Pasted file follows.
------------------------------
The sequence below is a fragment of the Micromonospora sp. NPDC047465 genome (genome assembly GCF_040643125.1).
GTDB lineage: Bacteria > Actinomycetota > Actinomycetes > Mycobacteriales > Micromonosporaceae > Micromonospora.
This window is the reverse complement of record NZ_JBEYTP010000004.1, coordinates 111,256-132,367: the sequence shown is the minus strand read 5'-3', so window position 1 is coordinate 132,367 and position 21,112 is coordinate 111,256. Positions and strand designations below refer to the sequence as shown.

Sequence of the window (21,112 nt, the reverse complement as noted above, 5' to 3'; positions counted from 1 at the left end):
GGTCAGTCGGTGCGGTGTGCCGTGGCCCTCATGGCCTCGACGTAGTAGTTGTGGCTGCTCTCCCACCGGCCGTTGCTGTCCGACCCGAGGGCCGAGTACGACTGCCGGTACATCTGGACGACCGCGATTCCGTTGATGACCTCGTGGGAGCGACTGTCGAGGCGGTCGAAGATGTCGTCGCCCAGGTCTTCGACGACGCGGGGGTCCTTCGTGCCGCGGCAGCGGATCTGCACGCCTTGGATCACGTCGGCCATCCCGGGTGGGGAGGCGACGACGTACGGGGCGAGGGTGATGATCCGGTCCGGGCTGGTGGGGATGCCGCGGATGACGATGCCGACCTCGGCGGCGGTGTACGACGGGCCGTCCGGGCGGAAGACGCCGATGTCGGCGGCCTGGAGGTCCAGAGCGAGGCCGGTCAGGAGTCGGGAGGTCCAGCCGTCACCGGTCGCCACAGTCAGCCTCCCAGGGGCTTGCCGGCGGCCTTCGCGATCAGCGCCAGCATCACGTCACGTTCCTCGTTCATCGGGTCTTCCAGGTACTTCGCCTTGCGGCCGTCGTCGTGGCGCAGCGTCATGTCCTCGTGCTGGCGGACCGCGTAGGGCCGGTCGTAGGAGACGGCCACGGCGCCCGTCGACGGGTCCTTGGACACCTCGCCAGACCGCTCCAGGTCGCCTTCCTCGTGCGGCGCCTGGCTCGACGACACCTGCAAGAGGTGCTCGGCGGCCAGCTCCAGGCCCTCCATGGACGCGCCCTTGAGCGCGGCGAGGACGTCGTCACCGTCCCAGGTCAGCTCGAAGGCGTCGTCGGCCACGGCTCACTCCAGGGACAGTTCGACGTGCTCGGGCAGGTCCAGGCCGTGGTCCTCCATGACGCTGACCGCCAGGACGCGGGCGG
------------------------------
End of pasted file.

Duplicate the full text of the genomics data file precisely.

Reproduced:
The sequence below is a fragment of the Micromonospora sp. NPDC047465 genome (genome assembly GCF_040643125.1).
GTDB lineage: Bacteria > Actinomycetota > Actinomycetes > Mycobacteriales > Micromonosporaceae > Micromonospora.
This window is the reverse complement of record NZ_JBEYTP010000004.1, coordinates 111,256-132,367: the sequence shown is the minus strand read 5'-3', so window position 1 is coordinate 132,367 and position 21,112 is coordinate 111,256. Positions and strand designations below refer to the sequence as shown.

Sequence of the window (21,112 nt, the reverse complement as noted above, 5' to 3'; positions counted from 1 at the left end):
GGTCAGTCGGTGCGGTGTGCCGTGGCCCTCATGGCCTCGACGTAGTAGTTGTGGCTGCTCTCCCACCGGCCGTTGCTGTCCGACCCGAGGGCCGAGTACGACTGCCGGTACATCTGGACGACCGCGATTCCGTTGATGACCTCGTGGGAGCGACTGTCGAGGCGGTCGAAGATGTCGTCGCCCAGGTCTTCGACGACGCGGGGGTCCTTCGTGCCGCGGCAGCGGATCTGCACGCCTTGGATCACGTCGGCCATCCCGGGTGGGGAGGCGACGACGTACGGGGCGAGGGTGATGATCCGGTCCGGGCTGGTGGGGATGCCGCGGATGACGATGCCGACCTCGGCGGCGGTGTACGACGGGCCGTCCGGGCGGAAGACGCCGATGTCGGCGGCCTGGAGGTCCAGAGCGAGGCCGGTCAGGAGTCGGGAGGTCCAGCCGTCACCGGTCGCCACAGTCAGCCTCCCAGGGGCTTGCCGGCGGCCTTCGCGATCAGCGCCAGCATCACGTCACGTTCCTCGTTCATCGGGTCTTCCAGGTACTTCGCCTTGCGGCCGTCGTCGTGGCGCAGCGTCATGTCCTCGTGCTGGCGGACCGCGTAGGGCCGGTCGTAGGAGACGGCCACGGCGCCCGTCGACGGGTCCTTGGACACCTCGCCAGACCGCTCCAGGTCGCCTTCCTCGTGCGGCGCCTGGCTCGACGACACCTGCAAGAGGTGCTCGGCGGCCAGCTCCAGGCCCTCCATGGACGCGCCCTTGAGCGCGGCGAGGACGTCGTCACCGTCCCAGGTCAGCTCGAAGGCGTCGTCGGCCACGGCTCACTCCAGGGACAGTTCGACGTGCTCGGGCAGGTCCAGGCCGTGGTCCTCCATGACGCTGACCGCCAGGACGCGGGCGG